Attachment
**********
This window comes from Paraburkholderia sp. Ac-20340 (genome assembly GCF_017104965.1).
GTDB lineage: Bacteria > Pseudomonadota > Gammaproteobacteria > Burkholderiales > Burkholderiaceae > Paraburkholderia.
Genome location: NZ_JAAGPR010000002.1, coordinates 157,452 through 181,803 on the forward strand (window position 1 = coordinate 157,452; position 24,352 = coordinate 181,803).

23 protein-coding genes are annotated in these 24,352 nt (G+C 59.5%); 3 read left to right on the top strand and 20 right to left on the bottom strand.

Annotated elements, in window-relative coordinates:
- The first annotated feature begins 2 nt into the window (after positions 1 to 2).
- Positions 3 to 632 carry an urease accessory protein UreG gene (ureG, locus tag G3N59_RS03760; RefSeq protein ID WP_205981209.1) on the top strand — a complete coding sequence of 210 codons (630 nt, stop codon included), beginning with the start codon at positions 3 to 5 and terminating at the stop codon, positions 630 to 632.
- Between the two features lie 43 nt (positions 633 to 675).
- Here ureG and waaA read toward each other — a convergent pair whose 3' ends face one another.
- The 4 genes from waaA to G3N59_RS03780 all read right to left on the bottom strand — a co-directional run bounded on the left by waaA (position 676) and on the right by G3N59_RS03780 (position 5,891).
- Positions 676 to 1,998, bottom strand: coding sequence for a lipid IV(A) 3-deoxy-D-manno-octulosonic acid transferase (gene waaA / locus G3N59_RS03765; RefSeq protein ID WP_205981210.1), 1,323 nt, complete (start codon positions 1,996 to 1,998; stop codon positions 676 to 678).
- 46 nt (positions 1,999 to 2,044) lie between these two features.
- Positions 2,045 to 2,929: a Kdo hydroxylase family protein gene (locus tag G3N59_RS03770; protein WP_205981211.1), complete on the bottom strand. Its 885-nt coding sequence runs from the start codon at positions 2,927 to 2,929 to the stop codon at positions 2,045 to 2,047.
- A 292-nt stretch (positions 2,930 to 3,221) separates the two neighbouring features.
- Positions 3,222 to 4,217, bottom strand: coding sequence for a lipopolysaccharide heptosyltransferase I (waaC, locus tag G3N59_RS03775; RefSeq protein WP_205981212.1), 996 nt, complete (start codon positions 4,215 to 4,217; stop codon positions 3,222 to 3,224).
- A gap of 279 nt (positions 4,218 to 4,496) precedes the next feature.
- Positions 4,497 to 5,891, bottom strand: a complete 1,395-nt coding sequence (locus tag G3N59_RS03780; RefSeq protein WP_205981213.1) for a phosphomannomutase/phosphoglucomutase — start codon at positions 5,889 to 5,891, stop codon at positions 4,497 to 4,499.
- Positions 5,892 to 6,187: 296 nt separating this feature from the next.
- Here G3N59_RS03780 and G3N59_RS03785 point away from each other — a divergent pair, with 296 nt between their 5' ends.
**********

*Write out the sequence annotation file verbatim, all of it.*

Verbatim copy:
This window comes from Paraburkholderia sp. Ac-20340 (genome assembly GCF_017104965.1).
GTDB lineage: Bacteria > Pseudomonadota > Gammaproteobacteria > Burkholderiales > Burkholderiaceae > Paraburkholderia.
Genome location: NZ_JAAGPR010000002.1, coordinates 157,452 through 181,803 on the forward strand (window position 1 = coordinate 157,452; position 24,352 = coordinate 181,803).

23 protein-coding genes are annotated in these 24,352 nt (G+C 59.5%); 3 read left to right on the top strand and 20 right to left on the bottom strand.

Annotated elements, in window-relative coordinates:
- The first annotated feature begins 2 nt into the window (after positions 1 to 2).
- Positions 3 to 632 carry an urease accessory protein UreG gene (ureG, locus tag G3N59_RS03760; RefSeq protein ID WP_205981209.1) on the top strand — a complete coding sequence of 210 codons (630 nt, stop codon included), beginning with the start codon at positions 3 to 5 and terminating at the stop codon, positions 630 to 632.
- Between the two features lie 43 nt (positions 633 to 675).
- Here ureG and waaA read toward each other — a convergent pair whose 3' ends face one another.
- The 4 genes from waaA to G3N59_RS03780 all read right to left on the bottom strand — a co-directional run bounded on the left by waaA (position 676) and on the right by G3N59_RS03780 (position 5,891).
- Positions 676 to 1,998, bottom strand: coding sequence for a lipid IV(A) 3-deoxy-D-manno-octulosonic acid transferase (gene waaA / locus G3N59_RS03765; RefSeq protein ID WP_205981210.1), 1,323 nt, complete (start codon positions 1,996 to 1,998; stop codon positions 676 to 678).
- 46 nt (positions 1,999 to 2,044) lie between these two features.
- Positions 2,045 to 2,929: a Kdo hydroxylase family protein gene (locus tag G3N59_RS03770; protein WP_205981211.1), complete on the bottom strand. Its 885-nt coding sequence runs from the start codon at positions 2,927 to 2,929 to the stop codon at positions 2,045 to 2,047.
- A 292-nt stretch (positions 2,930 to 3,221) separates the two neighbouring features.
- Positions 3,222 to 4,217, bottom strand: coding sequence for a lipopolysaccharide heptosyltransferase I (waaC, locus tag G3N59_RS03775; RefSeq protein WP_205981212.1), 996 nt, complete (start codon positions 4,215 to 4,217; stop codon positions 3,222 to 3,224).
- A gap of 279 nt (positions 4,218 to 4,496) precedes the next feature.
- Positions 4,497 to 5,891, bottom strand: a complete 1,395-nt coding sequence (locus tag G3N59_RS03780; RefSeq protein WP_205981213.1) for a phosphomannomutase/phosphoglucomutase — start codon at positions 5,889 to 5,891, stop codon at positions 4,497 to 4,499.
- Positions 5,892 to 6,187: 296 nt separating this feature from the next.
- Here G3N59_RS03780 and G3N59_RS03785 point away from each other — a divergent pair, with 296 nt between their 5' ends.